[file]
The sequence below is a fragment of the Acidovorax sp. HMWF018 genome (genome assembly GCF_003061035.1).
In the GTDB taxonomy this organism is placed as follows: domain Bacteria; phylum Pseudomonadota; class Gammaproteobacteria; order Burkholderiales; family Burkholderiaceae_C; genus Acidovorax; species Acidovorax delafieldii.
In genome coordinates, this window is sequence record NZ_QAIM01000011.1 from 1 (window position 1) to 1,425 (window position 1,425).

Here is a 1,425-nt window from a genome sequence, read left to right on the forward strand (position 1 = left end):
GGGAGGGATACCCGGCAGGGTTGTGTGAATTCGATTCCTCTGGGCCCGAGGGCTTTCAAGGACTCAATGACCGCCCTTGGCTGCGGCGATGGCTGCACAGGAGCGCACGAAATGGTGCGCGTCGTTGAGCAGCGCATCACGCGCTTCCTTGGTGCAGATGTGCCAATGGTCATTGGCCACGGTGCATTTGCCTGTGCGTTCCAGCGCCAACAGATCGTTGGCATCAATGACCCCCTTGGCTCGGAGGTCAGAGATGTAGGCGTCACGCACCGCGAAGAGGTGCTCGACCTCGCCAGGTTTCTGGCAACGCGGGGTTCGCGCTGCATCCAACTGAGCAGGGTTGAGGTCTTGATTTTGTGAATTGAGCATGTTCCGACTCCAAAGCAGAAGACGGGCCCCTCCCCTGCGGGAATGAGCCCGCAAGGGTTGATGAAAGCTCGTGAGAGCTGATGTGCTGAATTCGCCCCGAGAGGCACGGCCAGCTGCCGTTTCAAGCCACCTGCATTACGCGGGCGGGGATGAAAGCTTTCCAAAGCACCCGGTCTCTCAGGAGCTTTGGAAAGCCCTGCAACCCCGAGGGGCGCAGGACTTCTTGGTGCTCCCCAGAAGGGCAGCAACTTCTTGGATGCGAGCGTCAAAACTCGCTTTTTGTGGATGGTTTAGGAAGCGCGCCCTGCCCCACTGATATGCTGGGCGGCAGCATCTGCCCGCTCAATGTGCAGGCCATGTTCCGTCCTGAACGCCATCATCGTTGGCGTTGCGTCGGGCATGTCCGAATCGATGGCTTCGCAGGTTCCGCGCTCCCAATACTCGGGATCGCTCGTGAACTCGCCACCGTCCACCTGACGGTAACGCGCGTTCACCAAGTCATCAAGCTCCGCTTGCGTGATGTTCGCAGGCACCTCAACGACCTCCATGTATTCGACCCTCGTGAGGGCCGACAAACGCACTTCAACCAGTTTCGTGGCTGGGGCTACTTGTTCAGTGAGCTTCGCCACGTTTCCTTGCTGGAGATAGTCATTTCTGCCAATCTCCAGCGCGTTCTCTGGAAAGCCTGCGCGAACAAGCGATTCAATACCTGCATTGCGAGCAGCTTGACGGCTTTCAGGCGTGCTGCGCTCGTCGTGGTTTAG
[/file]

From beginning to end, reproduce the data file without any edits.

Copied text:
The sequence below is a fragment of the Acidovorax sp. HMWF018 genome (genome assembly GCF_003061035.1).
In the GTDB taxonomy this organism is placed as follows: domain Bacteria; phylum Pseudomonadota; class Gammaproteobacteria; order Burkholderiales; family Burkholderiaceae_C; genus Acidovorax; species Acidovorax delafieldii.
In genome coordinates, this window is sequence record NZ_QAIM01000011.1 from 1 (window position 1) to 1,425 (window position 1,425).

Here is a 1,425-nt window from a genome sequence, read left to right on the forward strand (position 1 = left end):
GGGAGGGATACCCGGCAGGGTTGTGTGAATTCGATTCCTCTGGGCCCGAGGGCTTTCAAGGACTCAATGACCGCCCTTGGCTGCGGCGATGGCTGCACAGGAGCGCACGAAATGGTGCGCGTCGTTGAGCAGCGCATCACGCGCTTCCTTGGTGCAGATGTGCCAATGGTCATTGGCCACGGTGCATTTGCCTGTGCGTTCCAGCGCCAACAGATCGTTGGCATCAATGACCCCCTTGGCTCGGAGGTCAGAGATGTAGGCGTCACGCACCGCGAAGAGGTGCTCGACCTCGCCAGGTTTCTGGCAACGCGGGGTTCGCGCTGCATCCAACTGAGCAGGGTTGAGGTCTTGATTTTGTGAATTGAGCATGTTCCGACTCCAAAGCAGAAGACGGGCCCCTCCCCTGCGGGAATGAGCCCGCAAGGGTTGATGAAAGCTCGTGAGAGCTGATGTGCTGAATTCGCCCCGAGAGGCACGGCCAGCTGCCGTTTCAAGCCACCTGCATTACGCGGGCGGGGATGAAAGCTTTCCAAAGCACCCGGTCTCTCAGGAGCTTTGGAAAGCCCTGCAACCCCGAGGGGCGCAGGACTTCTTGGTGCTCCCCAGAAGGGCAGCAACTTCTTGGATGCGAGCGTCAAAACTCGCTTTTTGTGGATGGTTTAGGAAGCGCGCCCTGCCCCACTGATATGCTGGGCGGCAGCATCTGCCCGCTCAATGTGCAGGCCATGTTCCGTCCTGAACGCCATCATCGTTGGCGTTGCGTCGGGCATGTCCGAATCGATGGCTTCGCAGGTTCCGCGCTCCCAATACTCGGGATCGCTCGTGAACTCGCCACCGTCCACCTGACGGTAACGCGCGTTCACCAAGTCATCAAGCTCCGCTTGCGTGATGTTCGCAGGCACCTCAACGACCTCCATGTATTCGACCCTCGTGAGGGCCGACAAACGCACTTCAACCAGTTTCGTGGCTGGGGCTACTTGTTCAGTGAGCTTCGCCACGTTTCCTTGCTGGAGATAGTCATTTCTGCCAATCTCCAGCGCGTTCTCTGGAAAGCCTGCGCGAACAAGCGATTCAATACCTGCATTGCGAGCAGCTTGACGGCTTTCAGGCGTGCTGCGCTCGTCGTGGTTTAG